Why Luke Donald may have an edge at mysterious Conway Farms GC
By Bill Fields
LAKE FOREST, Ill. - Tiger Woods seldom plays a tournament on an unfamiliar course, but that is the case at this week's BMW Championship.
As it is to most of the 70-man field, Conway Farms GC, a 1991 Tom Fazio design, is new turf to the five-time PGA Tour winner in 2013.
Woods, who enters the third of four FedEx Cup Playoff events No. 2 in the points standings behind Henrik Stenson, had a particularly purposeful pro-am round Wednesday at the first-time BMW site.
"I normally don't work this hard in a pro-am, but I had to do a little bit of work because I wasn't out here yesterday," Woods said. "It helps that [caddie] Joey [LaCava] has been out here a couple of days getting the lines."
The line on Conway Farms?
Birdies could flow like beer at a Cubs' game on a hot summer afternoon if the wind doesn't blow too hard after a cold front moves through -- starting Friday, highs are forecast to only be in the 60s after a spell of steamy weather.
Jordan Spieth doesn't believe the scoring will be as low as it was at the Deutsche Bank Championship, where Stenson won at 22 under, not that even par is likely going to be a very valuable currency.
Luke Donald is one of the few players this week familiar with the course.
"We know we've got some easier holes out there, and if you drive the ball well, you're going to have a lot of 8-iron on down, and those are some scoring clubs," Woods said. "There's a lot of funneling where you can get to some of these pins. You don't have to fire it right at the flag, you can funnel it in there. You can get the ball pretty stiff. Yeah, the scores are going to be low."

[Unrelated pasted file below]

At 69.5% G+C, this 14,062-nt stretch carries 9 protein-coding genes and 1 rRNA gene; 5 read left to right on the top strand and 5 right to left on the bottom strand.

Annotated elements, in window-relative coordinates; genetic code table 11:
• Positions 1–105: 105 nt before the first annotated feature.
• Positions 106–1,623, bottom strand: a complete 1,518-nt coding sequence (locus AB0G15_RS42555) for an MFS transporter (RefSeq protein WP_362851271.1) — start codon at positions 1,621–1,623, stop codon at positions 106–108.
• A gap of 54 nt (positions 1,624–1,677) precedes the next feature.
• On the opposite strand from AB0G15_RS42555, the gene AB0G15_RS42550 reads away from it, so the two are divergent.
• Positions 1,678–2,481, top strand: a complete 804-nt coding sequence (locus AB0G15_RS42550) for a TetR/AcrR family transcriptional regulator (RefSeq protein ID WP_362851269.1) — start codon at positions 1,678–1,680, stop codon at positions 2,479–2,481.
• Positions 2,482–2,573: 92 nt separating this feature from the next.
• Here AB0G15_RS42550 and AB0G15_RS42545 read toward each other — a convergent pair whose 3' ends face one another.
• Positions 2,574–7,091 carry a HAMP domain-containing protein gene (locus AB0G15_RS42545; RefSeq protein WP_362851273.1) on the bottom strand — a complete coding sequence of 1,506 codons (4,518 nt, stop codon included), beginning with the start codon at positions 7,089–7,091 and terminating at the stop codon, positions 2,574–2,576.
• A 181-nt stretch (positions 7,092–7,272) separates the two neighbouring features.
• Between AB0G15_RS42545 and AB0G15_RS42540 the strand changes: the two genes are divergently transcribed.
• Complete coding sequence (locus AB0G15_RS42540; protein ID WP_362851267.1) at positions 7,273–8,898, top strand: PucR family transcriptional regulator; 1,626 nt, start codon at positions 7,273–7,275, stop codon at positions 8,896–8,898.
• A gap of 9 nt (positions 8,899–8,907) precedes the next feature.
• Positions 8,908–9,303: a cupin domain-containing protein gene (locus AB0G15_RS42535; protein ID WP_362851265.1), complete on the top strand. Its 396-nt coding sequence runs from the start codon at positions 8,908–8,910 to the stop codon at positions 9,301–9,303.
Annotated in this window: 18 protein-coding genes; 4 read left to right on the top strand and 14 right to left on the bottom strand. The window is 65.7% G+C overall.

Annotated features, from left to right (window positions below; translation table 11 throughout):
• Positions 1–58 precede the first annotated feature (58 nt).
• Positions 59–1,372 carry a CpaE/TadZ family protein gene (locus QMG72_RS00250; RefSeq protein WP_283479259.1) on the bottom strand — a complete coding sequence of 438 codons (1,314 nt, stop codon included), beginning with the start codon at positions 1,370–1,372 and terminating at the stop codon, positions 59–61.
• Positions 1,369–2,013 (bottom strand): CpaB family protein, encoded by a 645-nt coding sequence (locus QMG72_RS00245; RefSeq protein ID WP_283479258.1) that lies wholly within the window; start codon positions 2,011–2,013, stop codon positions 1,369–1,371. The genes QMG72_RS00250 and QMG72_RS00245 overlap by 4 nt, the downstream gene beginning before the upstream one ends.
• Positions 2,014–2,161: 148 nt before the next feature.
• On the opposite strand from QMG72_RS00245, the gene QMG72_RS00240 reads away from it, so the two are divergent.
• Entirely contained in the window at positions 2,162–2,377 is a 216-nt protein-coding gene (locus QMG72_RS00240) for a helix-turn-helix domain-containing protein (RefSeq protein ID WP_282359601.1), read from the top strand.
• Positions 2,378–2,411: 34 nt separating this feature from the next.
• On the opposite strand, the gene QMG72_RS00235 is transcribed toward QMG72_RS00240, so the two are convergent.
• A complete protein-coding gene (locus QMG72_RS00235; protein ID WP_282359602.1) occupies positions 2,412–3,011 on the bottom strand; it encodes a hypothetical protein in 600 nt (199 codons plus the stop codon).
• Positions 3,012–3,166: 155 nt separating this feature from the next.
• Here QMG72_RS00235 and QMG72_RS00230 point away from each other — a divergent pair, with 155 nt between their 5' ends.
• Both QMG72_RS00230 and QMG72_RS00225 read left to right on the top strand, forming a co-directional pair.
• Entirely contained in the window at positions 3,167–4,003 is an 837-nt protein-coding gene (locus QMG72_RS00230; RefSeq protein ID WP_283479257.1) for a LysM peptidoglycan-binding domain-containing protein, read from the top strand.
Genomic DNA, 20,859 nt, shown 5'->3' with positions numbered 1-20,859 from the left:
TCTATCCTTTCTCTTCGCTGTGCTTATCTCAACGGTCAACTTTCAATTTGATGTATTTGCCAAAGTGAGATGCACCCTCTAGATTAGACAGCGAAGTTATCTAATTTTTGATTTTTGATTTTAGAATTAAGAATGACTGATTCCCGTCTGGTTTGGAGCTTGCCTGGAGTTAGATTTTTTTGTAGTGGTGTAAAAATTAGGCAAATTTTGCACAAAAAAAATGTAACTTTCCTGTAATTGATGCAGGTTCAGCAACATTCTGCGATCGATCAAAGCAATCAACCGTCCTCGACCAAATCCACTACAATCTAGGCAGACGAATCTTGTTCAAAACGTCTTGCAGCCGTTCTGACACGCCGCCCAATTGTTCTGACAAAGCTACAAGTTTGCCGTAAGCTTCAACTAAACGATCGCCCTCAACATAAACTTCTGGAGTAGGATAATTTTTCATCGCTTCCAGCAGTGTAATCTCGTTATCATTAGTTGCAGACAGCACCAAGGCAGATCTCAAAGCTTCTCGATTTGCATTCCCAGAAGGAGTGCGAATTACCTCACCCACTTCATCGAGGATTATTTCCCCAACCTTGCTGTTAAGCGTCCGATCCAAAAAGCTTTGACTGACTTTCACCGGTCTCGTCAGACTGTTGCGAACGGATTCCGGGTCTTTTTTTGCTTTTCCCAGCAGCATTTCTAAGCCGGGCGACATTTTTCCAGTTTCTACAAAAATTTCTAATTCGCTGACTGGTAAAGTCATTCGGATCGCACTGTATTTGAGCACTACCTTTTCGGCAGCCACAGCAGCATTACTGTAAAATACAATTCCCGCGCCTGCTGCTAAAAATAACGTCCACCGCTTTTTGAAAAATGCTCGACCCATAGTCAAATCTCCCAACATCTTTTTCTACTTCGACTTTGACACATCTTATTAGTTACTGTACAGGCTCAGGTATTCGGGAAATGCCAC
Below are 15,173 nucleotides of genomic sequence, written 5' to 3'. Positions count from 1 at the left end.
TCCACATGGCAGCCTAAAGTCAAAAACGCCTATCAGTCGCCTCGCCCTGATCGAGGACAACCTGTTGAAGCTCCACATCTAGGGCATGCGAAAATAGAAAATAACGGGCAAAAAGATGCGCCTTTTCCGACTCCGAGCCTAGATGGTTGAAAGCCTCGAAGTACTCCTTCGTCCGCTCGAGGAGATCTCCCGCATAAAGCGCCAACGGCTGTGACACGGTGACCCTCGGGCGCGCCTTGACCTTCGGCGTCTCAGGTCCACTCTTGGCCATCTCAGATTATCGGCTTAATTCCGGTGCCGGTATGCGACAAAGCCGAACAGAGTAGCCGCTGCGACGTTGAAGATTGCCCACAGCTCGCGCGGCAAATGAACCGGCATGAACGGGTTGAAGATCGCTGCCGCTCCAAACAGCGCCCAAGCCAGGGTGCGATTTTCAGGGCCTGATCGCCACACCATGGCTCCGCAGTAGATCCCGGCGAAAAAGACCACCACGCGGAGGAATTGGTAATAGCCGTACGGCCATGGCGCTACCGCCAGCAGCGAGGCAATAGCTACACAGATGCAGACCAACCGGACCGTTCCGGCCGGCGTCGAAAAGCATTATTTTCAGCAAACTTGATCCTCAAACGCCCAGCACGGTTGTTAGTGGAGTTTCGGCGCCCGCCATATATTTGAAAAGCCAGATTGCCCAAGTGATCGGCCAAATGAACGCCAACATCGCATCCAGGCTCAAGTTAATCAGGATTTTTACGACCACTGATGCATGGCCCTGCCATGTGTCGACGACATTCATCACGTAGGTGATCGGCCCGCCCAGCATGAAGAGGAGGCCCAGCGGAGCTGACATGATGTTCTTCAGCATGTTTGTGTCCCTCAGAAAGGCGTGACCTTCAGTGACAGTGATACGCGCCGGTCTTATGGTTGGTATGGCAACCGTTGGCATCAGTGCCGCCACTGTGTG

Zach Johnson is in the minority of players who have seen Conway Farms prior to this week, having played in the 1997 NCAA Championship on the 7,216-yard, par 71 course. (It also has hosted the 1998 U.S. Junior Amateur, 2009 Western Amateur and 2012 U.S. Mid-Amateur.)
"I remember it being phenomenal then," said Johnson. "I hadn't played many courses of this stature at that point. But it's good. It's matured a little bit since then. Typically you see big greens out of Tom [Fazio], but these greens are not very big, [they are] quadrant-like, and I think it's going to be a good test."
Johnson's knowledge of the course pales compared to that of Luke Donald, a Conway Farms member for a decade who refers to himself as the "semi-host" of the tournament. Donald, who first played the layout as a Northwestern golfer, could use a great week because he comes in at 54th in the FedEx Cup standings.
"I think [for] someone who was at the pinnacle of the game not too long ago and is now 54th on the FedEx Cup, it's been disappointing," said Donald, who recently changed swing coaches from Pat Goss to Chuck Cook. "It's been very hard this year.
One golfer who will be coming in cold for Thursday's first round is Phil Mickelson, who withdrew from the pro-am, citing personal reasons, and was expected to arrive in Chicago Wednesday evening in advance of his 11:59 a.m. CDT first-round tee time. (PGA Tour players can miss two pro-ams a year without sanctions.)
Steve Stricker, whose season won't come to an end this week after all -- he is not going to pass up next week's Tour Championship to go elk hunting -- believes Conway Farms is a straight-forward exam. "There's really no tricks to it," he said. "What you see is what you get."
No. 8 in FedEx Cup points, Stricker had talked about skipping the Tour Championship, but one of only three golfers -- Mickelson and Hunter Mahan are the others -- to finish inside the top 30 each of the previous six FedEx Cups had a change of heart after a conversation with wife Nicki following a runner-up finish at the Deutsche Bank.
"It's our marquee event," Stricker said. "It's the Super Bowl of our year, and for me to just kind of say, you know what, I'm in the top 10, I'm not coming -- to walk away from that I think would have been foolish."